LONDON: Lord Stephen Carter, the UK's recently ennobled communications minister and former boss of Ofcom, is set to announce a plan to provide broadband access to every household in the country, as part of his review of the digital and communications industries, Digital Britain.

The "universal service commitment" would mean that broadband access at speeds of up to 2mbps would available across the country by 2012.

Carter declared that broadband was not a "niche service for the technologically keen", but “an enabling and transformatory service and therefore we have to look at how we universalise it."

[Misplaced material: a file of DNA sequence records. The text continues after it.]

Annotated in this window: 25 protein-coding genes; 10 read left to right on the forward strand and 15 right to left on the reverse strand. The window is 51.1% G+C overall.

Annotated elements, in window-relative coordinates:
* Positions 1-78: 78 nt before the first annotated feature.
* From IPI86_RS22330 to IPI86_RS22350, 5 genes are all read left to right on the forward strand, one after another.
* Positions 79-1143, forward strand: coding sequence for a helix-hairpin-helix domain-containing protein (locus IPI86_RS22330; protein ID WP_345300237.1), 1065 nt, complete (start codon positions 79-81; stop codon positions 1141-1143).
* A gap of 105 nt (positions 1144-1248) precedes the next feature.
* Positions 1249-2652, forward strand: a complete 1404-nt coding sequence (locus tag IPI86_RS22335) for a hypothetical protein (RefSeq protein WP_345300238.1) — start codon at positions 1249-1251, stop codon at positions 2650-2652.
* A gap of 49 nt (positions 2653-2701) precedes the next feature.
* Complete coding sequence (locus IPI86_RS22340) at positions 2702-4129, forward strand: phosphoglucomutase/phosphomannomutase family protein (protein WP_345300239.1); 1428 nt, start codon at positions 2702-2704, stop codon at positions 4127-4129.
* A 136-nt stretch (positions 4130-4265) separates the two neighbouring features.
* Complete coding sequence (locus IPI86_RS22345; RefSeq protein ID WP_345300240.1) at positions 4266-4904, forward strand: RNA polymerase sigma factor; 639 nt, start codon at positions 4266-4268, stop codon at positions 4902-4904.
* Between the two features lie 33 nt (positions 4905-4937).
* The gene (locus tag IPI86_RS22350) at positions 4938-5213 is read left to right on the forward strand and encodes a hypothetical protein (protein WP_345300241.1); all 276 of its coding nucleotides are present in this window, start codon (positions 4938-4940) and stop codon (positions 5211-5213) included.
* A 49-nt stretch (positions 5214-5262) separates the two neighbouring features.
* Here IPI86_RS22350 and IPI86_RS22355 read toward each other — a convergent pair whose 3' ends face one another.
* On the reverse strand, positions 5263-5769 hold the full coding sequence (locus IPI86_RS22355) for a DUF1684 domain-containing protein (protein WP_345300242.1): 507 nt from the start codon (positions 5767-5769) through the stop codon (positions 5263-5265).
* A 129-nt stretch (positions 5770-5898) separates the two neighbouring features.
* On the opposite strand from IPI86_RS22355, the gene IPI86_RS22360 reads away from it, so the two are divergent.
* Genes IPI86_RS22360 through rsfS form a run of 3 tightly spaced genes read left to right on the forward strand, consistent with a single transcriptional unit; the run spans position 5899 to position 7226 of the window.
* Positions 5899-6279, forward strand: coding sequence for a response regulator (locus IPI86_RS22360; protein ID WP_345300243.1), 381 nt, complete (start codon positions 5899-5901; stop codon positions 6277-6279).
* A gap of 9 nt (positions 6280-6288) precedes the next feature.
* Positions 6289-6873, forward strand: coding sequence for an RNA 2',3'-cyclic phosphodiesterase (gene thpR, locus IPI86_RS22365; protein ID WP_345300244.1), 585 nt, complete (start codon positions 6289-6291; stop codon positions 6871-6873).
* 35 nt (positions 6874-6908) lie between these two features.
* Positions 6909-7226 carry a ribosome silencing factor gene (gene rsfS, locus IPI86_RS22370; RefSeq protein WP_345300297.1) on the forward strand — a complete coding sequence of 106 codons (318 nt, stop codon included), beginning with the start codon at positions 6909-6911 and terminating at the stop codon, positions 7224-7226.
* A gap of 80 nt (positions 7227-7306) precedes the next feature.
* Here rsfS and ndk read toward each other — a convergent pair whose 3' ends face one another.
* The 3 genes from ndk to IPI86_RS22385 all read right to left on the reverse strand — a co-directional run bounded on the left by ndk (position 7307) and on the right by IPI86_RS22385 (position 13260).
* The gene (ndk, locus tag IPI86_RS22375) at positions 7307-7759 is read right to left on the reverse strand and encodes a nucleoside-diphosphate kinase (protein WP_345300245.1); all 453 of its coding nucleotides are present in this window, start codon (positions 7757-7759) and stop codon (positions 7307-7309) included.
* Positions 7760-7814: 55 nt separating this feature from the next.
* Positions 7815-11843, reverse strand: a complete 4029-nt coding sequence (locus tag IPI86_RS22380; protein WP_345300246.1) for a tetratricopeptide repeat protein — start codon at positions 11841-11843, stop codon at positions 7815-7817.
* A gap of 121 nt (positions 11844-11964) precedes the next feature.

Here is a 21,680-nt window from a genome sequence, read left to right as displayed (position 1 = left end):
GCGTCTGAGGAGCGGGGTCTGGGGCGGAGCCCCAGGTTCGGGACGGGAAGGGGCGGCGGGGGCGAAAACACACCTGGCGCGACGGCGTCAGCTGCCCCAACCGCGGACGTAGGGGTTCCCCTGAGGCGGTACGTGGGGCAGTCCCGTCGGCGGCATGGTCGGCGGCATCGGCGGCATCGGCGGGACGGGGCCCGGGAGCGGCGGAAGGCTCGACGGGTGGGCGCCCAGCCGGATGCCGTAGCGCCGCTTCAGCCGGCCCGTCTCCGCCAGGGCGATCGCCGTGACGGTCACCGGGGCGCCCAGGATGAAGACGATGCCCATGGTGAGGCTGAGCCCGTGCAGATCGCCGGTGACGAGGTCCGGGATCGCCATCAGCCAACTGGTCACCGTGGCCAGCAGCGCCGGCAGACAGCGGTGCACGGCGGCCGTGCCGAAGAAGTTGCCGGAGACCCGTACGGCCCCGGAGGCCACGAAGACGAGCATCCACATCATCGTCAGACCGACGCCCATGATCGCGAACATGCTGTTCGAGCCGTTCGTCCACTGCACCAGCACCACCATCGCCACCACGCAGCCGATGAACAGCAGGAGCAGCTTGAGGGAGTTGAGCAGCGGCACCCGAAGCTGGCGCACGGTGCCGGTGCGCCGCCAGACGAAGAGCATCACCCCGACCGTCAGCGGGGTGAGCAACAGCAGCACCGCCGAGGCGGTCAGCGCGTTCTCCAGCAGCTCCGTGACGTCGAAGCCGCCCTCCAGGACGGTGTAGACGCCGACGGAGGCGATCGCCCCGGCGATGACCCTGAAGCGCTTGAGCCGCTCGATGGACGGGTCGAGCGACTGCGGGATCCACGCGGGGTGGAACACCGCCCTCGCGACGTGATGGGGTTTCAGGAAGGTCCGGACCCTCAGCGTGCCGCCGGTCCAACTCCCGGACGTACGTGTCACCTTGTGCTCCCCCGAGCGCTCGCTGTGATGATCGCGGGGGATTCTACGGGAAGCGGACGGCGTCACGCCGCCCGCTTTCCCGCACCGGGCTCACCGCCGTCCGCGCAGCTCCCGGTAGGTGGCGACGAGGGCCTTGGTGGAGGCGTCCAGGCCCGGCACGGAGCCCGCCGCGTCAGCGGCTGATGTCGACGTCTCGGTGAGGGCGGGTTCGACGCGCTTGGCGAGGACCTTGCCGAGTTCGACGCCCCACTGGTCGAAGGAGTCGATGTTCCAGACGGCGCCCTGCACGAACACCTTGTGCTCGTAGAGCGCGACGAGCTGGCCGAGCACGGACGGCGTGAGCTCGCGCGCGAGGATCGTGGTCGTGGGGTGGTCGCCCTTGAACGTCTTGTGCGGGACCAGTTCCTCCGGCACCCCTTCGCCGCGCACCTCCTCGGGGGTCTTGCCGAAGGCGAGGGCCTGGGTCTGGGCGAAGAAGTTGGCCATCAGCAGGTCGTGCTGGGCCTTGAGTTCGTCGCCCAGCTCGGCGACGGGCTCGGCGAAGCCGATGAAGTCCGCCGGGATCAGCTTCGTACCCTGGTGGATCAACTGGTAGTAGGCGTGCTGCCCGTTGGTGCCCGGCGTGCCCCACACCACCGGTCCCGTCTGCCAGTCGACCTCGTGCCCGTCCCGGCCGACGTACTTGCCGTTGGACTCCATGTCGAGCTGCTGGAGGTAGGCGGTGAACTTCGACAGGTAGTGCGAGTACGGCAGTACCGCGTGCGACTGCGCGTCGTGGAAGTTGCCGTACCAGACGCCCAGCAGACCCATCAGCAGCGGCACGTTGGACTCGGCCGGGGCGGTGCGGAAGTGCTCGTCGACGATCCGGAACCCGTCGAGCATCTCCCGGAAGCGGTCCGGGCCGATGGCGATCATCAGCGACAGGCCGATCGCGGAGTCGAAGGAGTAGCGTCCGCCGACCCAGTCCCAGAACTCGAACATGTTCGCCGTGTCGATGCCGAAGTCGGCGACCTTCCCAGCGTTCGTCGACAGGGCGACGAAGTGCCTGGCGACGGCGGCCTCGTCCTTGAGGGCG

Around 60% of UK households had broadband connections in 2008, but many rural areas, in particular, lack the telecoms infrastructure that would allow them to utilise such services.

Fixed-line and wireless network providers will be charged with changing this situation, while telecoms giant BT has also called for broadcasters and web content providers to pick up some of the expense.

Carter's final report is due for publication later this month, but the Department for Culture and the Department for Business says it is currently "still at the very early stages of drafting."

Data sourced from Financial Times; additional content by WARC staff